Monetary policy accommodation will end at some point, but not soon, since the economy is “still fragile,” Federal Reserve Bank of San Francisco president John C. Williams said Friday
Noting that inflation is expected to remain in line with targets for the next few years, and progress is being made on “the employment part of our mandate,” Williams said, “we have a long way to go,” according to a prepared text of his speech to the California Bankers Association released by the Fed.
Since “substantial risks” could derail the recovery, “it’s crucial that we continue our highly accommodative monetary policy,” he said. “Of course, very low interest rates won’t last forever. As the economy picks up, the Fed will reduce accommodation and begin to raise interest rates.”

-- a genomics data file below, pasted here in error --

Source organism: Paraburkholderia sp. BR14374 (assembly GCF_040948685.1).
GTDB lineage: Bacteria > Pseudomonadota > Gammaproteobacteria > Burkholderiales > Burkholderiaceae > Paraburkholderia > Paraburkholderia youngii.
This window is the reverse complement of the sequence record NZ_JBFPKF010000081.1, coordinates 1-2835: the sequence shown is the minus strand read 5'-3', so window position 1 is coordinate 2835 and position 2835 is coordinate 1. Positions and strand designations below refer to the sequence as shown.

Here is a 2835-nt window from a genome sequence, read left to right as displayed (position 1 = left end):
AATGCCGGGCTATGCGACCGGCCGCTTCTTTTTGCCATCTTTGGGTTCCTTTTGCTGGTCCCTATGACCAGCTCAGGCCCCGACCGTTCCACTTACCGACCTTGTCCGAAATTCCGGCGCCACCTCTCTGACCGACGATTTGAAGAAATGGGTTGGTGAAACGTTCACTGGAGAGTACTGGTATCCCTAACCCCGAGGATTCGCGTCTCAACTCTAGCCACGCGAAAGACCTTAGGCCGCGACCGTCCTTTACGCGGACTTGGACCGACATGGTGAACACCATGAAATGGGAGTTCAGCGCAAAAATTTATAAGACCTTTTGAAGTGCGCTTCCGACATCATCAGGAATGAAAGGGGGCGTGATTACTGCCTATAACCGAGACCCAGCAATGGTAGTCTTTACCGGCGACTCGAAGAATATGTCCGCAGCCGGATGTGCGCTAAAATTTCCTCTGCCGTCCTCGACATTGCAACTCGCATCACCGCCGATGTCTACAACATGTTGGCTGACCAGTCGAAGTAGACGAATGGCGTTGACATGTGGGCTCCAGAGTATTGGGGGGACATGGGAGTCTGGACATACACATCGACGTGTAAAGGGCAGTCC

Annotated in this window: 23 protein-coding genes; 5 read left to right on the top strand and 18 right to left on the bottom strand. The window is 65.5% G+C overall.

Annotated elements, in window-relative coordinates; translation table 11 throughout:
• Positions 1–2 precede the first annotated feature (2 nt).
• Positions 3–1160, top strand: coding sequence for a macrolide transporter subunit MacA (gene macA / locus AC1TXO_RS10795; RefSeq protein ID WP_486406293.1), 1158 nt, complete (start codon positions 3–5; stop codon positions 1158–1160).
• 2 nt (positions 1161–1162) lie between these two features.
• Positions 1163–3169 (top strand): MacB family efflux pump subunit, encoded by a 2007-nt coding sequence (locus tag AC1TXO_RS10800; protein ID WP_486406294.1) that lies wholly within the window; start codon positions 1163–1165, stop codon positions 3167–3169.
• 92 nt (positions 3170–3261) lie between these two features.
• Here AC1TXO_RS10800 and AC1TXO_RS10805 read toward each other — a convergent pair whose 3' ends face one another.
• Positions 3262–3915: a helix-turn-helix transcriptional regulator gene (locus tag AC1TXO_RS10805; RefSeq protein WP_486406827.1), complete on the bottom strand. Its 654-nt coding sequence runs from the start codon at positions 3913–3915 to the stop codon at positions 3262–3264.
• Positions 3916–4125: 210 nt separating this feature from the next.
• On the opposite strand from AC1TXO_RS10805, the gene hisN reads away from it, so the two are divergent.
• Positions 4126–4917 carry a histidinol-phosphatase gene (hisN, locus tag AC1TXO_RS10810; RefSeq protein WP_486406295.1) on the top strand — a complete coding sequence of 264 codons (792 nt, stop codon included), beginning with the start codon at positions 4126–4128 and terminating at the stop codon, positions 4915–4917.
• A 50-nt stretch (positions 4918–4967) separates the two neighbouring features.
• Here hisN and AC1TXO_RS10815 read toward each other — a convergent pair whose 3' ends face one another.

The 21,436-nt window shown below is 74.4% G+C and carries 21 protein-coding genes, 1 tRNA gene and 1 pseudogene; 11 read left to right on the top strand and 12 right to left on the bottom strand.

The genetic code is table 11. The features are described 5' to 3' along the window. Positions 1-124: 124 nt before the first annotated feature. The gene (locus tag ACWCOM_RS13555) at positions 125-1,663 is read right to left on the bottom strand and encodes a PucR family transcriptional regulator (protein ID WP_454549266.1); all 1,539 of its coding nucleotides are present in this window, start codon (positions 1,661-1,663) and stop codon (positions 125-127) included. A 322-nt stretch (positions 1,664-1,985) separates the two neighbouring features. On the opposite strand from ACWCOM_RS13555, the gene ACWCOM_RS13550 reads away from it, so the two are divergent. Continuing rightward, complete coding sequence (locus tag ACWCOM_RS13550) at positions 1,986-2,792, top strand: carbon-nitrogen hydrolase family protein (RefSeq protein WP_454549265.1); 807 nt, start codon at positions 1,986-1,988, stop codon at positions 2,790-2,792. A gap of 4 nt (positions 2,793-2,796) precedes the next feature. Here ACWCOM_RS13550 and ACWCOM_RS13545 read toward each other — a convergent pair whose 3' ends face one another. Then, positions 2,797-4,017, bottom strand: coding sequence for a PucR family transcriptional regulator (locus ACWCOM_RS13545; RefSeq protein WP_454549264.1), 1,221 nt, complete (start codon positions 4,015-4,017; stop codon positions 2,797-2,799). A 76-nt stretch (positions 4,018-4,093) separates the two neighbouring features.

At that point, he said, the Fed will also “unwind the unconventional monetary policies,” including liquidating Treasury and mortgage agency security holdings.
“But that day is still far off. I am increasingly hopeful that the recovery has entered a phase of self-sustaining growth,” Williams said, noting that consumer confidence and spending are up and the manufacturing sector is healing.